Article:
Q: Ron (Rivera) has talked about evolving the offense, but how do you evolve with most of the staff and personnel intact?
DG: I know our coaches are bright men and they can evolve. I hate that word. They can change. Stick a needle in my eye, I’m different than the first time you guys saw me up here … The bottom line is the responsibility of the coaches is they have to evaluate the skills and talents of our players, and from there they have to put them in positions to succeed. … You’ve got access to the entire league, and this is a steal league. You steal from me, I’m stealing from you. So they’re very capable of making adjustments.
Q: What would have been a better word than evolve?
DG: I don’t know. Listen, here’s what I’m going to tell you: If you maintain the status quo, you ain’t getting better. You can’t maintain the status quo, so whatever word you want to use to improve and move off of the status quo, have at it.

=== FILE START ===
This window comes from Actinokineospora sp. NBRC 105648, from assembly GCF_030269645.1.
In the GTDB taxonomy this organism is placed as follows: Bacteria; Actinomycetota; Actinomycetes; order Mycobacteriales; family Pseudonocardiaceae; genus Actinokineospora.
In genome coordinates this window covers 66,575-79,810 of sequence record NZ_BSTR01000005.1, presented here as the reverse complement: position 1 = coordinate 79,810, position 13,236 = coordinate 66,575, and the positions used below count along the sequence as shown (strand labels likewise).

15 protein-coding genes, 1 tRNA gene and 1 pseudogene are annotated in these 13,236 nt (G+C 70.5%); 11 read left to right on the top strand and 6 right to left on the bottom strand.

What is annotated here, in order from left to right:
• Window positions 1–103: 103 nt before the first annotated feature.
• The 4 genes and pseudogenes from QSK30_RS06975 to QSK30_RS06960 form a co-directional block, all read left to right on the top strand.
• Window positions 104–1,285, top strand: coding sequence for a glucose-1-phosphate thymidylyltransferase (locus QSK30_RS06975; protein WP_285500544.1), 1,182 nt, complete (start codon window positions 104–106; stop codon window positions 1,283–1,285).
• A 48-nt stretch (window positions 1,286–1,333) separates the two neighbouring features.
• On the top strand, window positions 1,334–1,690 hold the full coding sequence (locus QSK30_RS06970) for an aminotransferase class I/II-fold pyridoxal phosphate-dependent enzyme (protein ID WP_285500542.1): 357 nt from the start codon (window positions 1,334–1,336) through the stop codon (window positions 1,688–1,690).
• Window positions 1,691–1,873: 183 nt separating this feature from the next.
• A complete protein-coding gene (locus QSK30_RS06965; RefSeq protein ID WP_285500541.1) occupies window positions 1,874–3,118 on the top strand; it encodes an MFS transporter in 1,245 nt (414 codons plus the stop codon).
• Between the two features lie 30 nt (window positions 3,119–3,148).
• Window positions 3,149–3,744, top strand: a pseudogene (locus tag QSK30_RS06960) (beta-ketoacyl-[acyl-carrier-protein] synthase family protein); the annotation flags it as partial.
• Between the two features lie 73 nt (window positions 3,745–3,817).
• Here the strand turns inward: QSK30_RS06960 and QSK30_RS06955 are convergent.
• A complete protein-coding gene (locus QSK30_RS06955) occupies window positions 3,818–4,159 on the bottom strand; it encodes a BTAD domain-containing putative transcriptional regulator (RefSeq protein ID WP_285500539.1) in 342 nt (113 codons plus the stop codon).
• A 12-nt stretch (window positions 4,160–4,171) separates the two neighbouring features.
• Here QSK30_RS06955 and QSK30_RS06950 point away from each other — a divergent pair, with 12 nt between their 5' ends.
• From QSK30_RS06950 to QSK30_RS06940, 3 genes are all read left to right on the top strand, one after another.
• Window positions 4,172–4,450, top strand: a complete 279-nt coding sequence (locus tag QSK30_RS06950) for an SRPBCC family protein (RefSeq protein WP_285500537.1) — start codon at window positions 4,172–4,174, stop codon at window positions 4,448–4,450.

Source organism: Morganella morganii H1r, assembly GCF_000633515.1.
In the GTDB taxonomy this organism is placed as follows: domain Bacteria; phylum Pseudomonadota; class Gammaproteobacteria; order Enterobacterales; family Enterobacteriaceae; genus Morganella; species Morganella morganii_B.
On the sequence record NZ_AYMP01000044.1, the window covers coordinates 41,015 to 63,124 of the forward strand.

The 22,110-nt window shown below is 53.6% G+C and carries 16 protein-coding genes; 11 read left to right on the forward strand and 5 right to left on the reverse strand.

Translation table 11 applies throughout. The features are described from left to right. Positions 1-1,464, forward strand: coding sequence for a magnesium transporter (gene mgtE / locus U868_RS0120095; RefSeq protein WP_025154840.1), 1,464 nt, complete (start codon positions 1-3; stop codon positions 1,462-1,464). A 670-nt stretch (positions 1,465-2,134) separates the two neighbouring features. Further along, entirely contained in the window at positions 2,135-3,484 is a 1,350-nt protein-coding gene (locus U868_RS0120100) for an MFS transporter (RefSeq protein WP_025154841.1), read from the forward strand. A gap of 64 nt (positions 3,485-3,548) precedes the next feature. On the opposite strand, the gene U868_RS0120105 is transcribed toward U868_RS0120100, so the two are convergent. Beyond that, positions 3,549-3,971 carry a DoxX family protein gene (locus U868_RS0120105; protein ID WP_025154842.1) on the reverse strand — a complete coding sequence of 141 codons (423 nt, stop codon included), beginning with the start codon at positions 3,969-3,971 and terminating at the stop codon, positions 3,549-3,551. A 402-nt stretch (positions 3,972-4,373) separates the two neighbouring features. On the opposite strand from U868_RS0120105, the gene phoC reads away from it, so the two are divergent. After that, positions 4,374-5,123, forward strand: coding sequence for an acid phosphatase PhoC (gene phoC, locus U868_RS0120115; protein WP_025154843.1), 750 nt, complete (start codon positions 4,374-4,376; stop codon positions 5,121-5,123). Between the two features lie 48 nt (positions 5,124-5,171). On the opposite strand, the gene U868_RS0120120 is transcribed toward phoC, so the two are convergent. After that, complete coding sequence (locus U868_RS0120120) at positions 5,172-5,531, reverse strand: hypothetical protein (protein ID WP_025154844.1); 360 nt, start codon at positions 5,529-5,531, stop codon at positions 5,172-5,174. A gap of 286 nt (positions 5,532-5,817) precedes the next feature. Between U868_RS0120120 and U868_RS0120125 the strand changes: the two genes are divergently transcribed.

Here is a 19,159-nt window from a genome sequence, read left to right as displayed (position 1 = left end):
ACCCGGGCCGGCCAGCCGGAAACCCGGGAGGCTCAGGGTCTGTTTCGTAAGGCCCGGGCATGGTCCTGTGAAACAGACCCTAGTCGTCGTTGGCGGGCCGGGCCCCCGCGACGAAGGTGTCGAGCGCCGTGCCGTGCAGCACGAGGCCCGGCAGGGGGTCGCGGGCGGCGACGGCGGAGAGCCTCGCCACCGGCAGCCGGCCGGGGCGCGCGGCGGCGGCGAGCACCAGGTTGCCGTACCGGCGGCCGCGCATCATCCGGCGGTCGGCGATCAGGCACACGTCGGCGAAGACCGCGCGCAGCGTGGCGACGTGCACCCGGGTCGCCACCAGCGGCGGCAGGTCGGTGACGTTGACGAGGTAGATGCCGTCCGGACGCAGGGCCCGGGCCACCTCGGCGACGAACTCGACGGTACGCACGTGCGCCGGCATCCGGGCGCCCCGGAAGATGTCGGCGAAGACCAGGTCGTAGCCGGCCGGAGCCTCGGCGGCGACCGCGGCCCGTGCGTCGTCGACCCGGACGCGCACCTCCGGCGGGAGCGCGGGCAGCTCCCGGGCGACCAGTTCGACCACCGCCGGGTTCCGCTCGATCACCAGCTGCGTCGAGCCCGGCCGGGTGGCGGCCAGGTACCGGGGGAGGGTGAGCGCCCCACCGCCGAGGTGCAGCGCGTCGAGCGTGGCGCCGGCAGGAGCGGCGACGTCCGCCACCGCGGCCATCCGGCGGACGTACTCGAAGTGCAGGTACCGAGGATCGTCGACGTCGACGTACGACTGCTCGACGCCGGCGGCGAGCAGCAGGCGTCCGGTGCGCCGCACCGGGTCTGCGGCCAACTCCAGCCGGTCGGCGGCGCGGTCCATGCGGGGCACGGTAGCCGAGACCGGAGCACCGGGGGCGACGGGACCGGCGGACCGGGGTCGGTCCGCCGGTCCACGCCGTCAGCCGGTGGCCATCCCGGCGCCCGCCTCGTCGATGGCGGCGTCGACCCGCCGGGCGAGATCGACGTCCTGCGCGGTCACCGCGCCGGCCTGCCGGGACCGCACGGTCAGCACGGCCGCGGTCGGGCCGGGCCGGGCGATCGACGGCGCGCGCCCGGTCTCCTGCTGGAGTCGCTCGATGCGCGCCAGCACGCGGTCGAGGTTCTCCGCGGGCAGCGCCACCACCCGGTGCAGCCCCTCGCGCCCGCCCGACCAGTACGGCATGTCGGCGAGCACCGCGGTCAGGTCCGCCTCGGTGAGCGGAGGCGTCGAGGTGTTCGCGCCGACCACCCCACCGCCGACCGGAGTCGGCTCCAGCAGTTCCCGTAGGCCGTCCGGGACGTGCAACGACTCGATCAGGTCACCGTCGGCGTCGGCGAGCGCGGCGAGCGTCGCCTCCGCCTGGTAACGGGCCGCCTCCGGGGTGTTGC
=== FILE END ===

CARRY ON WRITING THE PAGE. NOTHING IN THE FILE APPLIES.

Q: Are there certain positions where you feel comfortable spending free agent dollars?
DG: I think it’s more if the guy’s worth it. If you go car shopping, what car is worth the money? What are my needs, what do I want and what am I going to spend? If I want a Honda Odyssey van, that’s what I’m getting and I’m gonna buy it. To answer your question, there’s an old theory: You pay pass rushers, you pay quarterbacks and you pay touchdown scorers. That’s what you pay, that’s a theory. Not necessarily mine.
Q: In the interview process, what are some of the biggest turnoffs?
DG: The biggest thing we’re looking for is we want guys who understand the game. We want guys who hate to lose. Not want to win. We all want to win. Who hate to lose. And quality people. One of the biggest things I have to do as a general manager is eliminate distractions. We can’t bring players into our building that we’re worrying what they’re going to be about when the lights go down. Those are the kinds of things that we’re looking for. We’re looking at character because character does win football games.